1. Second Additional Protocol to the Budapest Convention on Enhanced Co-operation and Disclosure of Electronic Evidence
  •  
  • Under the current circumstances good news are rare. The only humble piece of good news I can share with you is the opening for signature of the Second Additional Protocol to the Budapest Convention on Enhanced Co-Operation and Disclosure of Electronic Evidence on 12 May 2022 in Strasbourg.
  •  
  • The Protocol will provide for innovative tools to obtain the disclosure of electronic evidence, including through direct cooperation with service providers in other Parties and more efficient ways of public-to-public cooperation. Two articles permit instant cooperation in emergency situations where lives are at risk. The draft Protocol also promotes joint investigations by Parties. These tools are accompanied by a set of safeguards to protect human rights and fundamental freedoms, including in particular, a detailed article on the protection of personal data.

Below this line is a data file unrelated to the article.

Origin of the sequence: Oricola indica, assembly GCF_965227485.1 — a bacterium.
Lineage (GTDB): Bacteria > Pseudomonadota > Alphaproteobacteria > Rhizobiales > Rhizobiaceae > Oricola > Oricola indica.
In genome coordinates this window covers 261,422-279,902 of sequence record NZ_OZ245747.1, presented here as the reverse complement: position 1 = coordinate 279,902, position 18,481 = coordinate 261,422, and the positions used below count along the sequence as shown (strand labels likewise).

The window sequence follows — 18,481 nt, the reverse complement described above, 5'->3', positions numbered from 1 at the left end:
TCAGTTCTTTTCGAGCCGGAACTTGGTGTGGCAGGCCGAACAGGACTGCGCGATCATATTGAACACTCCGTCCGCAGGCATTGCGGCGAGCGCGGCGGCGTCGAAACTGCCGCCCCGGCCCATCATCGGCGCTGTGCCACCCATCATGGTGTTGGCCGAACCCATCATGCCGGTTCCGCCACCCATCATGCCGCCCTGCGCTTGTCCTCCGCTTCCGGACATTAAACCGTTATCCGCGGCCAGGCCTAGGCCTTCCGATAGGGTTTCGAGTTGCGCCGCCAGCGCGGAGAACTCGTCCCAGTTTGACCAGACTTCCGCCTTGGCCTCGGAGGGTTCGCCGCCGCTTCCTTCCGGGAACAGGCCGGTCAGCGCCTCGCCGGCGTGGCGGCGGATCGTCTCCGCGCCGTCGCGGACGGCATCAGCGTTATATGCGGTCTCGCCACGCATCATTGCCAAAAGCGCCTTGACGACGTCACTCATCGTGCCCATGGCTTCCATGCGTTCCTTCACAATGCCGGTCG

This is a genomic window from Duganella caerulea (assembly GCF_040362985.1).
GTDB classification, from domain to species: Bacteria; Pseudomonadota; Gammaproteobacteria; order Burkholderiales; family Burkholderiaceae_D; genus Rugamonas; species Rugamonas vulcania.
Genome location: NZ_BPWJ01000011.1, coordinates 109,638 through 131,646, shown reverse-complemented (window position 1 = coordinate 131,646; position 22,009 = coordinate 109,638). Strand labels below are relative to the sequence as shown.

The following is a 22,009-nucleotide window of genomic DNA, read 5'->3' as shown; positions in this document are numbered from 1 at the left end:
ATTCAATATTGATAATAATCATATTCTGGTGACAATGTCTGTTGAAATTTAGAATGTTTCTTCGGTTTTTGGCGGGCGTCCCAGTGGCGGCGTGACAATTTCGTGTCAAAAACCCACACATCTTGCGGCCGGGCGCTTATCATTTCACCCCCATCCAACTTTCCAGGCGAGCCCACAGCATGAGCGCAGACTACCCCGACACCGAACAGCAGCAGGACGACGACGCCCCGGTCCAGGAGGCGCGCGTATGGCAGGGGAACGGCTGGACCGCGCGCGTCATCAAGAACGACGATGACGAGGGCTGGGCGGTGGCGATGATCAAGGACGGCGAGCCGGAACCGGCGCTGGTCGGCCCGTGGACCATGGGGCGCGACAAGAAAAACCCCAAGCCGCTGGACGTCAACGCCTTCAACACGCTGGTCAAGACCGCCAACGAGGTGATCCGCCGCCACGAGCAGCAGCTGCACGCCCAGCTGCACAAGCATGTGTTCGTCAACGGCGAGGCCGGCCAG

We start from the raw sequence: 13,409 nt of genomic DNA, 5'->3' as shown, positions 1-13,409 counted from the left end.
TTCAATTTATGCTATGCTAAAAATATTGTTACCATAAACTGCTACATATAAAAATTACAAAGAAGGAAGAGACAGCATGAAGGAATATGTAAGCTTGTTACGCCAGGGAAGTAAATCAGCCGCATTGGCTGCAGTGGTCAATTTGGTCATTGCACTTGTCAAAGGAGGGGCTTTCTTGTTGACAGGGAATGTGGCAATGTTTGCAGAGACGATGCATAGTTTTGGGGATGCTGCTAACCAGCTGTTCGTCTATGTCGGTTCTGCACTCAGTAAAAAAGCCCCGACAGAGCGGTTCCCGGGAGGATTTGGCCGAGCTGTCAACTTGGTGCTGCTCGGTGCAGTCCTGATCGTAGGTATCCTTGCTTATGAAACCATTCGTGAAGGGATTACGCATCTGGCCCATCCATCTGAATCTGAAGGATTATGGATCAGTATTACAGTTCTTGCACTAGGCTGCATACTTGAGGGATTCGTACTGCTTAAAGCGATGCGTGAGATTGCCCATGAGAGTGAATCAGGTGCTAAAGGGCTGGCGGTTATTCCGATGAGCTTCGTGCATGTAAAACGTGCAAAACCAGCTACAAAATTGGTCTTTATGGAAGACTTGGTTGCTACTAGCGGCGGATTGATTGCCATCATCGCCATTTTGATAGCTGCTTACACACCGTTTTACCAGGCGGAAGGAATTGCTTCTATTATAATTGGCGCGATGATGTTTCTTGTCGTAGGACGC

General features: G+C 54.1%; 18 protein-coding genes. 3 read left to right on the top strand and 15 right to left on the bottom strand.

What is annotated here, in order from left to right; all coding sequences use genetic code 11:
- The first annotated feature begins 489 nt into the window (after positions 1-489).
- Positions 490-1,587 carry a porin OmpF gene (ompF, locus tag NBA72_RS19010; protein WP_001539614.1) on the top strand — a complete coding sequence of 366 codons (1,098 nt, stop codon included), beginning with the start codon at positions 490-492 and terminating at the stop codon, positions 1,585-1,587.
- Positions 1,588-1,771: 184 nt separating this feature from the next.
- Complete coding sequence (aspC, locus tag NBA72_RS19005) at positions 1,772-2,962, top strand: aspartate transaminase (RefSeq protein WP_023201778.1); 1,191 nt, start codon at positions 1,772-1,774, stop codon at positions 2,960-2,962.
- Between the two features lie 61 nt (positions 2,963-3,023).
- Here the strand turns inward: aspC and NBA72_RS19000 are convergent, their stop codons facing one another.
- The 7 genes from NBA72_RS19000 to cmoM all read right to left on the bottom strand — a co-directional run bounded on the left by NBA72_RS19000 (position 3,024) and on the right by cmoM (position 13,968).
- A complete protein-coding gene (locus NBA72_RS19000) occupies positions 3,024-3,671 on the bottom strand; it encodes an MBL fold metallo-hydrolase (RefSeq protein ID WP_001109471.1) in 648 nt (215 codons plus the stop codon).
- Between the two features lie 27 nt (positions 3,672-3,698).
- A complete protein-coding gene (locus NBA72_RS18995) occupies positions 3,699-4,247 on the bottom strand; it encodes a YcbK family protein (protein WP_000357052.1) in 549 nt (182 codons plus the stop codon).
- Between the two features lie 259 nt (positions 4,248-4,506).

1. Closing

 

  • The brutal and illegal war in the middle of our continent has led to a robust and principled response of our Organisation. The exclusion of the Russian Federation is not the end of the pan-European character of the Council of Europe, it is the moment at which we need to stand up for our values.